routine she had gone through — though, said she, " I
do want time to get on further, and to learn what
won't be of any use ! "

" Of no use !" said Mr. Brownlow laughing — having
just found her trying to make out the Old English of
King Alfred's ' Boethlus ' — " such as this ? "

" Just so ! They always are turning me off with
' This won't be of any use to you.' I hate use "

" Like Ridley, who says he reads a book with
double pleasure if he is not going to review it."

" That Mr. Ridley who came in last evening ? "

" Even so. Why that opening of eyes } "

"I thought a critic was a most formidable person."

" You expected to see a mess of salt and vinegar
prepared for his diet ? "

" I should prepare something quite different — milk
and sweetbreads, I think."

" To soften him } Do you hear, mother .? Take

Caroline — or Carey, as she had begged to be called


— blushed, and drew back half-alarmed, as she always
was when the Doctor caught up any of the little bits
of fun that fell so shyly and demurely from her, as
they were evoked by the more congenial atmosphere.

It was a great pleasure to him and to his mother to
show her some of the many things she had never seen,
v,atch her enjoyment, and elicit w^hether the reality
agreed with her previous imaginations. Mr. Brownlow
used to make time to take the two ladies out, or to
drop in on them at some exhibition, checking the flow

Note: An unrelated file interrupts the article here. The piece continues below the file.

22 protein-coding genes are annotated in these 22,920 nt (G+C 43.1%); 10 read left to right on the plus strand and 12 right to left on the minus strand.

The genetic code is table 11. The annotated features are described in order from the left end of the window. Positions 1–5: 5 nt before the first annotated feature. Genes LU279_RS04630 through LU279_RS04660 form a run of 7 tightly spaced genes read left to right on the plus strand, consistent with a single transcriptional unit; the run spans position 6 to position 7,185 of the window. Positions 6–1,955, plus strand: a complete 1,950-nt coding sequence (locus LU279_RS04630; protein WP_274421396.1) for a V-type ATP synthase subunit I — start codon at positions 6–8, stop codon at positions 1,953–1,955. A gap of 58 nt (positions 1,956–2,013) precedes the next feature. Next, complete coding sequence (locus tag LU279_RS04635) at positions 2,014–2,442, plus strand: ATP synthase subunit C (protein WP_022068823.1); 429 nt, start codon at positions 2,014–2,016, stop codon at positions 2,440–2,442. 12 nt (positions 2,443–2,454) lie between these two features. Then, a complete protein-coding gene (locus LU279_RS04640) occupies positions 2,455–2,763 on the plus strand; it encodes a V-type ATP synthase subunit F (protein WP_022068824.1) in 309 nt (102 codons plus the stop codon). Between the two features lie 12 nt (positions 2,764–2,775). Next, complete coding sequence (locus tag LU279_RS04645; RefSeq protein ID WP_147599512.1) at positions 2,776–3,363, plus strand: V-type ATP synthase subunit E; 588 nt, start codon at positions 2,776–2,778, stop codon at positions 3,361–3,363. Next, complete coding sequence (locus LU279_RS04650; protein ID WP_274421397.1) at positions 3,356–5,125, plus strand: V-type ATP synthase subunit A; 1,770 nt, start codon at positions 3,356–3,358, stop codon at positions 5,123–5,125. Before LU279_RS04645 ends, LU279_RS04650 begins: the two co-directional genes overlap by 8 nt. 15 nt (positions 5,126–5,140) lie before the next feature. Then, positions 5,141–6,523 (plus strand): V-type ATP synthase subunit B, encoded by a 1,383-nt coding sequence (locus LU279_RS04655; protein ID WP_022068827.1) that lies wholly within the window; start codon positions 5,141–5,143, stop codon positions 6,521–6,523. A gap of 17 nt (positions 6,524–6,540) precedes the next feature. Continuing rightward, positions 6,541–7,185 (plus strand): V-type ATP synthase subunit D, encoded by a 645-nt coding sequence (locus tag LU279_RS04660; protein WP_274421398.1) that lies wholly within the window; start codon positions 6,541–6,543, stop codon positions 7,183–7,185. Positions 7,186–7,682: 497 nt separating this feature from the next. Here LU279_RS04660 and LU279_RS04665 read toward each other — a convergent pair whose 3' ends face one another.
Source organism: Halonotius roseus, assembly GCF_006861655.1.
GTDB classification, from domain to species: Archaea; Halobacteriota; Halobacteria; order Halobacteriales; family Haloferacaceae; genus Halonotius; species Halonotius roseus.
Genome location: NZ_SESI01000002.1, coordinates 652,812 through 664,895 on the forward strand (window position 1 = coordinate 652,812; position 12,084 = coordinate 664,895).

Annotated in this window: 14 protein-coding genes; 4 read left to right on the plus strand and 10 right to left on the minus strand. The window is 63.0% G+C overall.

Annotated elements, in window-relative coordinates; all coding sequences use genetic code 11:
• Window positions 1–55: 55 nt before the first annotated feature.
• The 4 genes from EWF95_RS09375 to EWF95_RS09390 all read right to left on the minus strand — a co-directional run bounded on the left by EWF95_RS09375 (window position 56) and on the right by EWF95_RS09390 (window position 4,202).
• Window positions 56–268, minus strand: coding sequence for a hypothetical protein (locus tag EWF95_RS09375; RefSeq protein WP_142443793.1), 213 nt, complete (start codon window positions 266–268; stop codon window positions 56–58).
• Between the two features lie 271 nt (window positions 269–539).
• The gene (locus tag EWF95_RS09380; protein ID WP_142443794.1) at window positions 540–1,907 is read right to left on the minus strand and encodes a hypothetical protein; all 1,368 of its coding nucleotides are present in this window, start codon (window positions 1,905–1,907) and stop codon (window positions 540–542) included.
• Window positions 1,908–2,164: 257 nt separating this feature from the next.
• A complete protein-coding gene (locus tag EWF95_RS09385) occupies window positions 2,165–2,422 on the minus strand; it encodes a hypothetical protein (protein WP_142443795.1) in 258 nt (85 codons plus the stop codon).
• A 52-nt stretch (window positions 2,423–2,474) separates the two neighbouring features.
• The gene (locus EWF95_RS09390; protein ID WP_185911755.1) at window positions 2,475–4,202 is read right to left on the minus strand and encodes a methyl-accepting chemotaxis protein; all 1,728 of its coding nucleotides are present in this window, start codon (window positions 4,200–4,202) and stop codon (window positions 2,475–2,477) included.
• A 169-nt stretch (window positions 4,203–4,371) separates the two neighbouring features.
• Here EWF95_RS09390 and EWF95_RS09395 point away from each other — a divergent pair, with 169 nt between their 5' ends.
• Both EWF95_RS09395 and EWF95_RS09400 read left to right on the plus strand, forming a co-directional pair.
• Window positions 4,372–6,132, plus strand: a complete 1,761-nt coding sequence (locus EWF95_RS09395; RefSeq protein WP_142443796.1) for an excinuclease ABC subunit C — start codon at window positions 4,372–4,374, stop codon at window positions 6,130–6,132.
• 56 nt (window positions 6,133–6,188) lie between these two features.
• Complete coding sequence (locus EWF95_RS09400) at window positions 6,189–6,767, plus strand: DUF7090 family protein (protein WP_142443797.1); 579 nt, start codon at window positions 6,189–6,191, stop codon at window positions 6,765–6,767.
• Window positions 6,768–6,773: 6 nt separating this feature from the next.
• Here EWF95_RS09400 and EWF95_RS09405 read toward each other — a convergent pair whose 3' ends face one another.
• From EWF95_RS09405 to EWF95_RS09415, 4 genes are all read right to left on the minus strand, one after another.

of half-droll, half-intelligent remarks for a moment,
and then encouraging it again, w^hile both enjoyed that
most amusing thing, the fresh simplicity of a grown-
up, clever child.

" How will you ever bear to go back again } " said
Carey's school-friend, Clara Cartwright, now a gover-
ness, whom Mrs. Brownlow had, with some suppressed
growls from her son, invited to share their one day's
country-outing under the horse-chestnut trees of

" Oh ! I shall have it all to take back with me," was
the answer, as Carey toyed with the burnished celan-
dine stars in her lap.

" I should never dare to think of it ! I should dread
the contrast ! "

" Oh no ! " said Carey. " It is like a blind person
who has once seen, you know. It w ill be always warm
about my heart to know there are such people."

Mrs. Brownlow happened to overhear this little


colloquy while her son was gone to look for the
carriage, and there was something in the bright un-